Why developer Milt Peterson is now ready to roll the dice on a casino at National Harbor


Developer Milt Peterson stands at the site where he wants to build a high-end casino near the National Harbor. (Astrid Riecken/FOR THE WASHINGTON POST)

Milton V. Peterson could not have been more clear.

The son of parents who were devout Christians and never drank, gambled or even played cards when he was growing up, he told an interviewer from The Washington Post in 2001 that under no circumstances would he bring gambling to National Harbor, the 350-acre development along the Potomac River that was then still three years from breaking ground.

“This guy ain’t now or ever will be in gambling. I don’t know if I have to put it in blood ... Would I sign I wouldn’t go into gaming? Yes.”

More than a decade later, Peterson’s position could not be more different. He has made a complete reversal, inking a deal with MGM Resorts for a casino at National Harbor and personally pushing legislators for a ballot referendum that could provide him with the license he needs.

The Peterson Cos. has spent $400,000 on an advertising campaign aimed at persuading voters to support the gambling expansion, and MGM has spent $8.4 million.

Peterson, 76, said circumstances have changed since he made his no-gaming pledge. It has been four years since Maryland legalized gambling, and newly built out-of-state casinos now draw thousands of Maryland visitors every year, dragging their dollars with them.

At the same time, there have been setbacks in the development plan, from turmoil in the housing market to a decision by The Walt Disney Co. to abandon plans for a 500-room destination resort. After building 423 condominiums, 91 town homes, 30 restaurants and six hotels, however, he said he has lost more than $10 million on the project to date — so much that he said a publicly held company would have walked away years ago.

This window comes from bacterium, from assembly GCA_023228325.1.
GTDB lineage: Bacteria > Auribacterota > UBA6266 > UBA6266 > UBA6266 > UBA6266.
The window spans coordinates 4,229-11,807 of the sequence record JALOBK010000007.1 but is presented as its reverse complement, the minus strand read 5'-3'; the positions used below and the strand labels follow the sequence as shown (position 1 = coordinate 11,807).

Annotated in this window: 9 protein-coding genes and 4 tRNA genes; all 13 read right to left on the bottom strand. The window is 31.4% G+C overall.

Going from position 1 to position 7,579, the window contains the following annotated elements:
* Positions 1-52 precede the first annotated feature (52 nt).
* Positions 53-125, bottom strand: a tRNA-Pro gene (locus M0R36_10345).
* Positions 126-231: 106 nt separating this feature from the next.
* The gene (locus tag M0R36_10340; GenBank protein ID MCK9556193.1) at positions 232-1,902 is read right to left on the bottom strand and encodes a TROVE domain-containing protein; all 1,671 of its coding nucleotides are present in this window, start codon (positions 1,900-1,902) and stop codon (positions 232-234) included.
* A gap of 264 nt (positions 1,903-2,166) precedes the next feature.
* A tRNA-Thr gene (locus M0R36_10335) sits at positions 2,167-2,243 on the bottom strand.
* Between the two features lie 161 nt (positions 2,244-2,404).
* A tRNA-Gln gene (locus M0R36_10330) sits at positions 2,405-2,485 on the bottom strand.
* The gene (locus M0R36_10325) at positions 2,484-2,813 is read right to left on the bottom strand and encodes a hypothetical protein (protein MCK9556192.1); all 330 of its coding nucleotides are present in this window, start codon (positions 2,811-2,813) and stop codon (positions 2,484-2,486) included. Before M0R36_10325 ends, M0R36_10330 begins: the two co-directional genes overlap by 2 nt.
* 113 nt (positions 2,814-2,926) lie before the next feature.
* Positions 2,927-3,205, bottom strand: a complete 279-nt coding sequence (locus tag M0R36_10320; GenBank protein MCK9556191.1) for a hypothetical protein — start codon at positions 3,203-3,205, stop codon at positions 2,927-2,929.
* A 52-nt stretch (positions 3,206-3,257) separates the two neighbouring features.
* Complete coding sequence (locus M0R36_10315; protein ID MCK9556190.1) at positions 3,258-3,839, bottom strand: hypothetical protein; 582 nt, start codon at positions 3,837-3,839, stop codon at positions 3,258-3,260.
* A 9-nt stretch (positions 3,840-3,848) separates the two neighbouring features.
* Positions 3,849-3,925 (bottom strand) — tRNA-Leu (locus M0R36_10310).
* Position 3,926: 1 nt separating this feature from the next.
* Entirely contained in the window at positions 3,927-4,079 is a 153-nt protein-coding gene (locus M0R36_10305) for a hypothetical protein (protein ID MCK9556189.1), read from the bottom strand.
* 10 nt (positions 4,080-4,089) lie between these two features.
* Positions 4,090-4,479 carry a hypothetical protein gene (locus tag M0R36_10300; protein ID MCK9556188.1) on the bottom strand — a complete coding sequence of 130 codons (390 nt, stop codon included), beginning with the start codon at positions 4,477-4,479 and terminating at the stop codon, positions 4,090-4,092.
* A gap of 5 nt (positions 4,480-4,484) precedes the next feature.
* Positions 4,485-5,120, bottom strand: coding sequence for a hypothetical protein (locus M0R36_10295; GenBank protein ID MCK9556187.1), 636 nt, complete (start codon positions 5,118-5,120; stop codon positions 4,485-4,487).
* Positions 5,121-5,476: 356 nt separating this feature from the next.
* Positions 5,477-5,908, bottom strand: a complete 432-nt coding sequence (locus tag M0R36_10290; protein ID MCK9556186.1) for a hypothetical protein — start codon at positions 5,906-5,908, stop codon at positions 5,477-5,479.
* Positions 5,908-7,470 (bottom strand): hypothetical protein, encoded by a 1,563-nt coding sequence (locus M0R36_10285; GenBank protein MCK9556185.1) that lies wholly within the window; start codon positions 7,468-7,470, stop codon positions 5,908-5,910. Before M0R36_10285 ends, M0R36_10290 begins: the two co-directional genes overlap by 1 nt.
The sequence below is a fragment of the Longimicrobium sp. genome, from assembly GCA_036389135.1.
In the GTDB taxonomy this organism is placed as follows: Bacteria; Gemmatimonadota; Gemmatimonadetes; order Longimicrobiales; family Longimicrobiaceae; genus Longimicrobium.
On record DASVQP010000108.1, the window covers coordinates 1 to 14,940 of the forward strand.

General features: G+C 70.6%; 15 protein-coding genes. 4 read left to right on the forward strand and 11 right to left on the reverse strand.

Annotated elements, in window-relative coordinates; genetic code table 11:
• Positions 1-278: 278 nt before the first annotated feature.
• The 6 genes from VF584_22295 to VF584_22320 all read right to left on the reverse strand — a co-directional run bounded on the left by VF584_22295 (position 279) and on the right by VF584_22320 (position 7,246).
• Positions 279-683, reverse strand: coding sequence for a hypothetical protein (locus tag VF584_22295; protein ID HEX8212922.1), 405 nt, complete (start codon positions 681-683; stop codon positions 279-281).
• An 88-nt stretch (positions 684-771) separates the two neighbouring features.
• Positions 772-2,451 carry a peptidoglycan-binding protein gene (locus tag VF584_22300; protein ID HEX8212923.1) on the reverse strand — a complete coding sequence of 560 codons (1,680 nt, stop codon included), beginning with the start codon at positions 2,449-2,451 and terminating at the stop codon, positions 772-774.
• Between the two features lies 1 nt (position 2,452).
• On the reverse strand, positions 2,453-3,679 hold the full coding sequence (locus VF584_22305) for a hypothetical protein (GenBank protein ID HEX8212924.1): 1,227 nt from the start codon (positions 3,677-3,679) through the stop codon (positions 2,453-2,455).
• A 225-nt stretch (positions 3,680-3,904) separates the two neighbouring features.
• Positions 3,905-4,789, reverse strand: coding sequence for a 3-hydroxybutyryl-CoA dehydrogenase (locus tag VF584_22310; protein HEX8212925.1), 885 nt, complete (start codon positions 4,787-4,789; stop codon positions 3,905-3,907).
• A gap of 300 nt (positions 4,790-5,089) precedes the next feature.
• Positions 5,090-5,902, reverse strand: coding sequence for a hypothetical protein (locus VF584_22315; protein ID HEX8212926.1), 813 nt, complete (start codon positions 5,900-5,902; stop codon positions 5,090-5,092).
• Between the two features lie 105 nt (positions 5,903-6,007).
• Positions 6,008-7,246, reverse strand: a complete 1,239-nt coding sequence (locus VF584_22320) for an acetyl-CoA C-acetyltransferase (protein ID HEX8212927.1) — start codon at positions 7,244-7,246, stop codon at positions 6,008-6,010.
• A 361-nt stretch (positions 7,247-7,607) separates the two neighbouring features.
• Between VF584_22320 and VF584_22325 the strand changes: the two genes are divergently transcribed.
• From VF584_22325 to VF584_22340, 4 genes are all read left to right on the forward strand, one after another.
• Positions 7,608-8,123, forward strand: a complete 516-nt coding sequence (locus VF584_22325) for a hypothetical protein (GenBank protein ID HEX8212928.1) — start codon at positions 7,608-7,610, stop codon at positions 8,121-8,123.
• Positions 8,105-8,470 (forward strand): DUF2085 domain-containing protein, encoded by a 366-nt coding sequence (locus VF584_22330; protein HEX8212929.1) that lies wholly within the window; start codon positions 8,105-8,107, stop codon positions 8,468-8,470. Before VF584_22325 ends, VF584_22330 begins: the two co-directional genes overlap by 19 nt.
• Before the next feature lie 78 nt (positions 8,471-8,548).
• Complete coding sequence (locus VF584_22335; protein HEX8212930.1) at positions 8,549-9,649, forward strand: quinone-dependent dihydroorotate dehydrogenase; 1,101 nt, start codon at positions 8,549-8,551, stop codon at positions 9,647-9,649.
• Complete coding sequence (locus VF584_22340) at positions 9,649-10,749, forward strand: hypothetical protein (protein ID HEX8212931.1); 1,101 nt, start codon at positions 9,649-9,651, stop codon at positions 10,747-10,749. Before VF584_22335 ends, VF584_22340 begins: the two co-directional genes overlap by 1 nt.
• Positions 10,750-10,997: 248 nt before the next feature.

The time has come, he said, to try something new.

A distaste for ‘slots barns’

Peterson, whose sons now run his company alongside him, does not take his about-face lightly. He acknowledges some risk in bringing gambling to a project that he has built piece by piece in hopes of becoming the envy of the county and the region, from the materials he uses in construction to the retailers and restaurateurs he pursues.

“People have a pride in National Harbor now, and we’re not going to do anything to take that pride away,” he said.

National Harbor marked a turning point for Prince George’s County, proof the county could complete a landmark development project. For much of the 1990s, the county had missed much of the surge in government and contractor jobs that drove economic growth elsewhere in the region.

When he first proposed the development, the state was still years from approving even slot parlors, something Peterson still considers too shabby for his project. Other than tribal casinos, there were no table games being offered in the Mid-Atlantic outside of Atlantic City.

The coming ballot initiative would allow for Las Vegas-style table games, which Peterson thinks will draw a wealthier, higher-end crowd the likes of which National Harbor’s shopping, restaurants and entertainment might attract.

“When the question was asked of me, all the gaming in the county was slots barns. We spent an extraordinary amount of time and effort to make sure that National Harbor was very special. This was Washington’s waterfront. And we did not want to do anything to denigrate that,” he said.